God is trying to show the world what He is like through those who know Him. Jesus said, “As the Father has sent Me, I also send you.”1 Jesus came to love the world, and He calls us to do likewise in every facet of life, in every way—to give God’s love to others. The only way that others will ever find His joy and peace and love and happiness and heaven is through us. No matter where we are from, if we have Jesus, we are now His ambassadors and represent the King of kings, the one who runs the universe.
What was Jesus’ last message to His disciples at the Last Supper, just before He was arrested, taken to jail, beaten, and killed? “By this all will know that you are My disciples, if you have love for one another.”2 He talked about love, that love was the most important thing!
Wouldn’t it have been enough for them to simply tell others about the love of Jesus? Couldn’t the Lord just as well have said, “By this shall all men know that you are My disciples, if you preach My message”? Evidently not. It’s not good enough to just talk about love. Jesus said His disciples had to have love; they had to live love. He knew that there would be no denying that sample.
And those first Christians turned the world upside down with the love of God. The way they lived convinced others that their faith was real. “Look at how these Christians love one another!” Even their Roman persecutors marveled and asked, “Who is this Christ, and how does He make you so happy? Even though you have nothing, you’ve got everything! How can I find this kind of happiness too?” And within 200 years, one out of five people in the Western world were professing Christians. May we also be known by our love!—D.B.B.
Our main purpose in life ought to be, as Martin Luther said, “to love God and enjoy Him forever”—and I might add, to help others enjoy life by helping them find and experience God’s love too.—D.B.B.
Just a little love can go a long way—much further than you would have ever dreamed.—D.B.B.
Love is the Christian’s ID card.—Author unknown
I try to give to the poor people for love what the rich could get for money. No, I wouldn’t touch a leper for a thousand pounds; yet I willingly cure him for the love of God.—Mother Teresa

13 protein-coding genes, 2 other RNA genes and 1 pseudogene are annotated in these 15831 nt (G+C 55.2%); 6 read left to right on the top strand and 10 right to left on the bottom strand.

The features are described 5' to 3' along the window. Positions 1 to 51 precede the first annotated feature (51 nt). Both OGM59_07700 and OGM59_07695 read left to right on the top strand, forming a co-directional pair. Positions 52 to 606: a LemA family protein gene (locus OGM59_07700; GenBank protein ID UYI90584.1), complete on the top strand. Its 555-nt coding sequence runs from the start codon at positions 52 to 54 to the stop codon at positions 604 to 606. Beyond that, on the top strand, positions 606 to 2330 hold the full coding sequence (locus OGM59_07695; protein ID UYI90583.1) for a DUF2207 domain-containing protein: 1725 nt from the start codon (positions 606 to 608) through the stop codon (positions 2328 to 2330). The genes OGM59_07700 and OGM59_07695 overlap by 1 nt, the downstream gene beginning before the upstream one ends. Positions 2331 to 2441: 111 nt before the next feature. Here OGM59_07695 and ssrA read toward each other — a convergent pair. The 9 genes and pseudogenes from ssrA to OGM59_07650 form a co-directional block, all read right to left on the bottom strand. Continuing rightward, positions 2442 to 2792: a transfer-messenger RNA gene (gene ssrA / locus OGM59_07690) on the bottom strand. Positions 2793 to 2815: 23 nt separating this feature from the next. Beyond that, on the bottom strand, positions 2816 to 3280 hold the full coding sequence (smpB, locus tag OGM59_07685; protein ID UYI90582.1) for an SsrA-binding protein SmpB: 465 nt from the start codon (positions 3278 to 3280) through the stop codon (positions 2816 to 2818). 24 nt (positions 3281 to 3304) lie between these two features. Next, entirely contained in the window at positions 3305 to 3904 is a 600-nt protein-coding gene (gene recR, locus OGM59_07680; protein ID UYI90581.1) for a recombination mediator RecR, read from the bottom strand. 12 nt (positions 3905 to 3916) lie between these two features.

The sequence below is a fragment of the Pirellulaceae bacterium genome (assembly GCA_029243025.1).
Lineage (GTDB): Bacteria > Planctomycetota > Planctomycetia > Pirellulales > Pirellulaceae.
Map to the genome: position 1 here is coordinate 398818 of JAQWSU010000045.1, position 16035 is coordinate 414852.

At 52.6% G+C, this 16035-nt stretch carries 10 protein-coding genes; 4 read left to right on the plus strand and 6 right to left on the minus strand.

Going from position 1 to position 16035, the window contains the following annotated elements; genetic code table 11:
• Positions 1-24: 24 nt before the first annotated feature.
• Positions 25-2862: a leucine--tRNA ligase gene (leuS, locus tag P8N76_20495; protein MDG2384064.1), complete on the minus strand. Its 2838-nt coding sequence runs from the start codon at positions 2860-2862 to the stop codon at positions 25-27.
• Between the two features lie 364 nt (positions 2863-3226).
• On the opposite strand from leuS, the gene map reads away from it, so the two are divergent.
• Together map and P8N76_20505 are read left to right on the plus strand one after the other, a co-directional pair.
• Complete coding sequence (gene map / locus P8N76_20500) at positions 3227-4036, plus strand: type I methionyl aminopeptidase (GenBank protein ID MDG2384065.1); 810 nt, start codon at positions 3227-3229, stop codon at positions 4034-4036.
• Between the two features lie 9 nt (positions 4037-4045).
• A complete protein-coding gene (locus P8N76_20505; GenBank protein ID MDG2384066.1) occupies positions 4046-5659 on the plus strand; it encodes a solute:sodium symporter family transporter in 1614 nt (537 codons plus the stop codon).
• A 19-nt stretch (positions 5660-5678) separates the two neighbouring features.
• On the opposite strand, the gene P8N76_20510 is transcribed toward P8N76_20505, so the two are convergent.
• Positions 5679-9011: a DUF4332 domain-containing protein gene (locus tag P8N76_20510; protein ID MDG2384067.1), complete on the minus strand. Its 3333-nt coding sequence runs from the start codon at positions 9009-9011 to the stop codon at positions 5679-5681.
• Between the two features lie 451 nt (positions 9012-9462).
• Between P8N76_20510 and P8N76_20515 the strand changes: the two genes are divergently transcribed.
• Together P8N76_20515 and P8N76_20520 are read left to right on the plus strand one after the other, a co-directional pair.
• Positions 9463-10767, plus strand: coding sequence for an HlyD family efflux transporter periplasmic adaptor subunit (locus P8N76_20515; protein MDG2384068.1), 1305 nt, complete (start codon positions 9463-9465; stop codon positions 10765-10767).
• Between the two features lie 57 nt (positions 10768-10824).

Ambassador to one
In Les Miserables, Victor Hugo tells of Jean Valjean, whose only crime was the theft of a loaf of bread to feed his sister’s starving children. After nineteen years of imprisonment, he was released. Unable to find work because he had been a convict, he came to the home of an old bishop who kindly fed Jean supper and gave him a bed for the night.
In deep despair over what seemed an impossibly bleak future, Jean yielded to temptation, stole the bishop’s silver plates, and slipped away in the night. He was soon caught, however, and hauled back to the bishop’s house. Knowing what would happen to Jean if he was convicted a second time, the kind bishop told the police, “I gave him the silver.” Jean was astounded at such kindness. Although Jean later stole again, his conscience finally got the better of him. He repented of his thievery, and was a changed man.—Retold by K.P.
So many people are always searching for love but seldom, if ever, finding it. People everywhere are looking around for some little ray of hope, some salvation, some bright spot somewhere, a little love, a little mercy, someplace where they can find some relief. We who have found God and His love have what others have been searching for all their lives and need desperately, and if we can show them that love exists, then they can believe that God exists, because “God is love.”3
Even the little things you do can mean a lot. The light of your smile, the kindness of your face, the influence of your life can shed light on many and have an amazing effect among some of the people you sometimes think might be the least likely to be impressed. When they feel your love and you tell them it’s God’s love, they think, Maybe somebody up there does love me! It can change their whole outlook on life and give them a new start.—D.B.B.